Embodiments disclosed herein include: A: A magnetic marking method that comprises drilling a borehole and marking a position at or beyond a casing terminus of the borehole with a magnetic rare earth alloy marker. B: A borehole intersection method that comprises obtaining target borehole parameters including at least one magnetic marker’s estimated position along the target borehole, the at least one magnetic marker comprising a magnetic rare earth alloy. The method also comprises drilling a relief borehole to intersect the target borehole at an intersection point selected relative to the at least one magnetic marker’s estimated position. Drilling the relief well includes sensing a magnetic field from the at least one magnetic marker and, based at least in part on the magnetic field, directing a steerable drilling assembly toward the intersection point. C: A magnetic marker for a casing terminus, the marker comprising a marker comprising a magnetic rare earth alloy and an attachment mechanism that secures the magnet to a casing terminus. D: A magnetic marker for open hole use using a mass of magnetic rare earth alloy and a suspension fluid for conveying the magnetic material through a drill string into an open borehole.
Each of embodiments A, B, C, and D may have one or more of the following additional elements in any combination: Element 1: wherein said position is the casing terminus, and said marking comprises attaching the marker to a casing shoe. Element 2: wherein said attaching is performed before lowering the casing shoe into the borehole. Element 3: wherein said attaching comprises embedding the marker in a recess on an exterior surface of the casing shoe. Element 4: wherein said attaching comprises strapping the marker to an exterior surface of the casing shoe. Element 5: wherein said marking comprises conveying the marker to said position using a flow stream and wherein the position is within an uncased section of the borehole. Element 6: wherein the flow stream comprises a cement slurry and wherein the position is a casing terminus. Element 7: wherein said flow stream flows through an interior of a drill string. Element 8: wherein said position is a borehole terminus. Element 9: wherein the magnetic rare earth alloy comprises neodymium, iron, and boron. Element 10: wherein the magnetic rare earth alloy comprises neodymium alloyed with at least one of terbium and dysprosium.
Element 11: wherein the estimated position is a casing terminus. Element 12: wherein the estimated position is a borehole terminus. Element 13: wherein the intersection point is selected to be the estimated position. Element 14: wherein the target borehole parameters include a plurality of estimated positions for a corresponding plurality of magnetic markers.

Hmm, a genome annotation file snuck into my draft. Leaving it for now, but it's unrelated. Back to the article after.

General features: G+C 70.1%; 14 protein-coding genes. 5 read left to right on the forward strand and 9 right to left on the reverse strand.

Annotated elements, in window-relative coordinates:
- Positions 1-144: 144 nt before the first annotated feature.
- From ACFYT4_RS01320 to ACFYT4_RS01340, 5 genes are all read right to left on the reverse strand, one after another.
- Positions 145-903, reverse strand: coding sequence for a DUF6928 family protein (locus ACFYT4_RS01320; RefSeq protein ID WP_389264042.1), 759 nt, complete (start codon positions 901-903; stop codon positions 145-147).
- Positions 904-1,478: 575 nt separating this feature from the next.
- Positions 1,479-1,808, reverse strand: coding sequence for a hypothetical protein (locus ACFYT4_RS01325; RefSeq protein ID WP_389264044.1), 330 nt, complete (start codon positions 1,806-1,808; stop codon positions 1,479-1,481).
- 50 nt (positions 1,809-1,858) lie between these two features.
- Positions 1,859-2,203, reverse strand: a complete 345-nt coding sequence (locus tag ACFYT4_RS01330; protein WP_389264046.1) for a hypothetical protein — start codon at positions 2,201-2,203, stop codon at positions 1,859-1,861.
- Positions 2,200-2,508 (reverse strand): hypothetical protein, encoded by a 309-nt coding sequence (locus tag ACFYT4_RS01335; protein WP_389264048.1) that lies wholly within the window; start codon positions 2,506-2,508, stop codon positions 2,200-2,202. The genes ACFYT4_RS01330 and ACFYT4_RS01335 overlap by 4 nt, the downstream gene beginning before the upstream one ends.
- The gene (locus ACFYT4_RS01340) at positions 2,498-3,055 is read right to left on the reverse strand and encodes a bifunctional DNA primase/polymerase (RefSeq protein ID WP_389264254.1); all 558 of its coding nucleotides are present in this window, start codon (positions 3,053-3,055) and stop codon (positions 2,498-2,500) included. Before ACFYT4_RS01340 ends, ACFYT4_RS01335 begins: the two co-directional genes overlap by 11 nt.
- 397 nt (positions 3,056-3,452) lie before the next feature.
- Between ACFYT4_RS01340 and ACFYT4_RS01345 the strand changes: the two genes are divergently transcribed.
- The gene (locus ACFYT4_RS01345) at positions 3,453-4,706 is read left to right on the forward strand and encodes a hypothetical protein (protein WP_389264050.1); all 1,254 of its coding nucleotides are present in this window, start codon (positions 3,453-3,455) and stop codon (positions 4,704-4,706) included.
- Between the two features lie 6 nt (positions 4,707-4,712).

Element 15: wherein the attachment mechanism comprises a lip, thread, or catch that mates with a recess in the casing terminus. Element 16: wherein the attachment mechanism comprises a strap or retainer that holds the marker against an external surface of the casing shoe.
Element 17: wherein the fluid renders the magnetic marker dense enough to settle and remain at a borehole terminus. Element 18: wherein the fluid comprises cement or another settable material that causes the magnetic marker to harden or cure in place. Element 19: wherein the magnetized material comprises substantially spherical particles.
Numerous variations and modifications will become apparent to those skilled in the art once the above disclosure is fully appreciated. For example, the figures show system configurations suitable for production monitoring, but they are also readily usable for monitoring treatment operations, cementing operations, active and passive seismic surveys, and reservoir and field activity monitoring. It is intended that the following claims be interpreted to embrace all such variations and modifications.

Claims (20)

  1. THE CLAIMS DEFINING THE INVENTION ARE AS FOLLOWS:
    1. A magnetic marking method that comprises: drilling a borehole; and marking a position at or beyond a casing terminus of the borehole with a passive magnetic marker separate from or attached to the casing, the magnetic marker comprising a magnetic rare earth alloy, wherein said position is the casing terminus, and said marking comprises attaching the marker to a casing shoe, or wherein said position is within an uncased section of the wellbore, and said marking comprises conveying the marker to said position using a flow stream.
  2. 2. The method of claim 1, wherein said attaching is performed before lowering the casing shoe into the borehole.
  3. 3. The method of claim 2, wherein said attaching comprises embedding the marker in a recess on an exterior surface of the casing shoe.
  4. 4. The method of claim 2, wherein said attaching comprises strapping the marker to an exterior surface of the casing shoe.
  5. 5. The method of any one of claims 1 to 4, wherein the flow stream comprises a cement slurry, and wherein the position is a casing terminus.
  6. 6. The method of any one of claims 1 to 4, wherein said flow stream flows through an interior of a drill string.
  7. 7. The method of claim 6, wherein said position is a borehole terminus.